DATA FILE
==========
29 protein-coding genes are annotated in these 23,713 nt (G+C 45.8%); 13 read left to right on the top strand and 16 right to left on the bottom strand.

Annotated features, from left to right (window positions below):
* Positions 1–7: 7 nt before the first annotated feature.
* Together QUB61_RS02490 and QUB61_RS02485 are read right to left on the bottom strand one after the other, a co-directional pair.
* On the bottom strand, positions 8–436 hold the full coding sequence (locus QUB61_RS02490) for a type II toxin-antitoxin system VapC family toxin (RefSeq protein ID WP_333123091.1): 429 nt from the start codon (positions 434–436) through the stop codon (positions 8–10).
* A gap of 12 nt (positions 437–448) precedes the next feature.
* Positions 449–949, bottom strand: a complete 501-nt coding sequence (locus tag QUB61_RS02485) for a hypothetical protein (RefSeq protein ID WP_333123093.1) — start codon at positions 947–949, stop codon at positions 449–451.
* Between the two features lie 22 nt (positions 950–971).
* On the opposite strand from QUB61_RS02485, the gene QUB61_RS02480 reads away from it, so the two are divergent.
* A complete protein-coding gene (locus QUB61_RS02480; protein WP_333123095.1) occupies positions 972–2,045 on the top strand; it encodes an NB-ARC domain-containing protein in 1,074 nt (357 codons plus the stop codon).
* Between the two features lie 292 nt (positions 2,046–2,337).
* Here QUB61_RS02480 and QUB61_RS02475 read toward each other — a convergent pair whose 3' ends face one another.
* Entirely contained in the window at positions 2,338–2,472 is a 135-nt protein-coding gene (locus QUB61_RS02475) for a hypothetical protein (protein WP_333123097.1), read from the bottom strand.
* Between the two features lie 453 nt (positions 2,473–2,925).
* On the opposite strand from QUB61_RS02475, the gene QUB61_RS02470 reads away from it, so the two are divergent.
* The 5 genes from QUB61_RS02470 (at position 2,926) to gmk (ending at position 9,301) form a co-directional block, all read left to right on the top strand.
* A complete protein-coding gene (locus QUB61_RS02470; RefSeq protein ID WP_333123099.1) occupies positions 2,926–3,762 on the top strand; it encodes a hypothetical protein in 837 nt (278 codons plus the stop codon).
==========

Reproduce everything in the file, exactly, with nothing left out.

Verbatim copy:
29 protein-coding genes are annotated in these 23,713 nt (G+C 45.8%); 13 read left to right on the top strand and 16 right to left on the bottom strand.

Annotated features, from left to right (window positions below):
* Positions 1–7: 7 nt before the first annotated feature.
* Together QUB61_RS02490 and QUB61_RS02485 are read right to left on the bottom strand one after the other, a co-directional pair.
* On the bottom strand, positions 8–436 hold the full coding sequence (locus QUB61_RS02490) for a type II toxin-antitoxin system VapC family toxin (RefSeq protein ID WP_333123091.1): 429 nt from the start codon (positions 434–436) through the stop codon (positions 8–10).
* A gap of 12 nt (positions 437–448) precedes the next feature.
* Positions 449–949, bottom strand: a complete 501-nt coding sequence (locus tag QUB61_RS02485) for a hypothetical protein (RefSeq protein ID WP_333123093.1) — start codon at positions 947–949, stop codon at positions 449–451.
* Between the two features lie 22 nt (positions 950–971).
* On the opposite strand from QUB61_RS02485, the gene QUB61_RS02480 reads away from it, so the two are divergent.
* A complete protein-coding gene (locus QUB61_RS02480; protein WP_333123095.1) occupies positions 972–2,045 on the top strand; it encodes an NB-ARC domain-containing protein in 1,074 nt (357 codons plus the stop codon).
* Between the two features lie 292 nt (positions 2,046–2,337).
* Here QUB61_RS02480 and QUB61_RS02475 read toward each other — a convergent pair whose 3' ends face one another.
* Entirely contained in the window at positions 2,338–2,472 is a 135-nt protein-coding gene (locus QUB61_RS02475) for a hypothetical protein (protein WP_333123097.1), read from the bottom strand.
* Between the two features lie 453 nt (positions 2,473–2,925).
* On the opposite strand from QUB61_RS02475, the gene QUB61_RS02470 reads away from it, so the two are divergent.
* The 5 genes from QUB61_RS02470 (at position 2,926) to gmk (ending at position 9,301) form a co-directional block, all read left to right on the top strand.
* A complete protein-coding gene (locus QUB61_RS02470; RefSeq protein ID WP_333123099.1) occupies positions 2,926–3,762 on the top strand; it encodes a hypothetical protein in 837 nt (278 codons plus the stop codon).